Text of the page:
This week’s readings seemed to bring about a number of thoughts and ideas on my part. I found Chapters 5 and 12 to be the most interesting since they deal primarily with cultural studies, rhetoric, and intersectionality. In Chapter 5, Agboka wrote mainly on how we as technical communicators should make ethical decisions and advocate for those whose human rights may be infringed upon. The writing within the piece studies intersections between the field of technical communication and basic human rights (166). Agboka notes that “while human rights education alone cannot eliminate human rights violations, it can certainly be instrumental toward the end” (187). Though Agboka breaks down the example of the memo created by Shell Oil Company and the Nigerian government to demonstrate times where technical communicators should intervene on the part of the oppressed, I couldn’t help but to find the reading incomplete. The entire time I read about how the memo—which is described in the text as a militarized document known for (rhetorically) justifying the terrorization of the Ogoni people—was constructed and implemented, I kept looking for an answer to the question of how we writers and technical communicators should respond accordingly to situations/documents that promote oppression, violence, and violations of human rights. In honesty, I found no answer. It is here that I began to think on two things in particular: 1) the origin and foundation of technical communications in relation to the cultural changes we hope to make within the field and 2) the discourse surrounding technical communication as certain theoretical frameworks (such as Queer theory mentioned by Cox in Chapter 12) shed light to flaws of ‘normality.’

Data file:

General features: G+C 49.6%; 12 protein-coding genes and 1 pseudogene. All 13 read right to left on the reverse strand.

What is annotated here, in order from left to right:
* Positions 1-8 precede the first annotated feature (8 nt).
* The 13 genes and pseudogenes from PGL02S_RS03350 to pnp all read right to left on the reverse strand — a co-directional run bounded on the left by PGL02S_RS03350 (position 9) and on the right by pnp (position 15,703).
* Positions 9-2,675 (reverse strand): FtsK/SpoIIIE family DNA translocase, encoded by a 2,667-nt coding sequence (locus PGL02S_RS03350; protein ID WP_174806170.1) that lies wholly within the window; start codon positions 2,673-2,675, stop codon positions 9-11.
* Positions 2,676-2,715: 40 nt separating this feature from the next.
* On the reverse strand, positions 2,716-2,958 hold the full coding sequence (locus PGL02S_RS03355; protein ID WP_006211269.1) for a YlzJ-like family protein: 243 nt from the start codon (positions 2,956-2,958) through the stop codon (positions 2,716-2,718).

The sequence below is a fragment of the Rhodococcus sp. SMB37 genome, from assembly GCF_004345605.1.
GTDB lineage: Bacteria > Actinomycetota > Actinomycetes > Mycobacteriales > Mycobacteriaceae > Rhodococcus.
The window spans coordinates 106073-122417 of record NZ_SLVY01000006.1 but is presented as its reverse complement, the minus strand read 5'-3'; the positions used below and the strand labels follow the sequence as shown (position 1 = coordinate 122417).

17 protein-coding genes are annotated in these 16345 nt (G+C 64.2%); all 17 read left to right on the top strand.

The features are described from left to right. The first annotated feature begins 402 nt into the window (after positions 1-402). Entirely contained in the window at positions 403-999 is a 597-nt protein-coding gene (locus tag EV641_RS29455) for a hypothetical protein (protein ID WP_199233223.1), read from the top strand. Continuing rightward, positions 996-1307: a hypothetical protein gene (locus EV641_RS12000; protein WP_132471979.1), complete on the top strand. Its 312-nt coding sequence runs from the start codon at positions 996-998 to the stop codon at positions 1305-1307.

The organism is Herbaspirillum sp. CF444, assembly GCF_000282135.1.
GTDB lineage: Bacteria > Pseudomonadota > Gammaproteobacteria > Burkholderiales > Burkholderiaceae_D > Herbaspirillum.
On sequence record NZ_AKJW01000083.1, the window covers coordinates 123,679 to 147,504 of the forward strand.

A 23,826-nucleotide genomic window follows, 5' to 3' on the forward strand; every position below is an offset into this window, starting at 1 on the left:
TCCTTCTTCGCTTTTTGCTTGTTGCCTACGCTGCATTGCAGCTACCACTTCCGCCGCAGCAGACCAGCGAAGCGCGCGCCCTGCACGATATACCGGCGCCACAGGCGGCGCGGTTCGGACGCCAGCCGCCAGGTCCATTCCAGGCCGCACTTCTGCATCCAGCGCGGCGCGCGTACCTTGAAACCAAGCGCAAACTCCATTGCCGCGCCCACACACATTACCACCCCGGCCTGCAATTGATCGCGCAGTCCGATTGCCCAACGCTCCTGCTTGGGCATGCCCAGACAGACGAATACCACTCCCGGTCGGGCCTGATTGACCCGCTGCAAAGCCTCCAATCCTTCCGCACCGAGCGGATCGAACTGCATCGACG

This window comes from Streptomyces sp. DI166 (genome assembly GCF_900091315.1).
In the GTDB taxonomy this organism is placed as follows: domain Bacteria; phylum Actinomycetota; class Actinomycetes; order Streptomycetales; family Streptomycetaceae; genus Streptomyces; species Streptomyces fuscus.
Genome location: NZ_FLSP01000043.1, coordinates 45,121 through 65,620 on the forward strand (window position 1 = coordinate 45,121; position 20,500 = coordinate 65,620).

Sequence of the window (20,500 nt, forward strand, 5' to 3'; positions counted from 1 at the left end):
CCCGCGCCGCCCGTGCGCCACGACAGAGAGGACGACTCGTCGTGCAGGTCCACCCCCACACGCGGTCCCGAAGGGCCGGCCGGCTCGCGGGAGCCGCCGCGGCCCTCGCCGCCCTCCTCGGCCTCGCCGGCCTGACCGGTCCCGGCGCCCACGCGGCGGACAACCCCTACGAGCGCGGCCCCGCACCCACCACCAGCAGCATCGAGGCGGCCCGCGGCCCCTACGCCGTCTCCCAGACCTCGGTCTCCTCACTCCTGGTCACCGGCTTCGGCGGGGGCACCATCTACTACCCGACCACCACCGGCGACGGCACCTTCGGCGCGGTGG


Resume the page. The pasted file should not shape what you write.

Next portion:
(Note that all of this is an attempt to show where my mind has been during the readings as well as the past few classes; I’ll try my best to connect my thoughts. Feel free to chime in wherever you see fit!)
Earlier in the semester, we talked about how technical communication is closely associated with white-collar work. Now that we are examining the field from a more cultural-based perspective, I cannot help but to believe that this is where the dilemma that so many authors have brought up in their writing(s) resides: the field of technical communication (being a field which values writing that is goal-oriented and [ultimately] undeviating from original intent and purpose) has always been ethically and culturally white-washed. For years, technical communication and most of the professions within the field have adhered to the expectations of professional, white-collar culture. For example, technical writers are expected to do their jobs and do their jobs well, all while avoiding unnecessary confusion and conflict. An embodiment of these unspoken rules is an embodiment of what it means to be successful and efficient. Interestingly enough, Cox confirms this by stating how “we live in a culture where happiness and smoothness and efficiency as success are so expected that they seem to keep us from taking risks” (410). A few weeks ago, someone in class asked why scholars, researchers, and workers within tech comm are just now voicing their opinions and concerns on topics such as diversity, social justice, feminism, etc. The answer to this question, in my opinion, is that tech comm (just like any field/profession) has always been defined by its work culture. We are currently in a time where concepts and ideas that have always been perceived as ‘normal’ are being found insufficient and exclusive both inside and outside of work culture. Because of this, we are now being enabled with information that can help us identify gaps and solve problems that technical communicators have been faced with (but been silenced about) over the years. I find it pleasing to know that tech comm is finally at a place where people feel comfortable enough to study and critique that which is labeled “dominant” and/or “normative” (409), but I also think that it is necessary to begin configuring ways to ACTUALLY solve the many problems brought up in discussion and text. One question that I would like to ask is how can the word ‘professionalism’ be more inclusive in a society (and within the foundations of tech comm) when there are (clearly) restrictions to how the word is defined?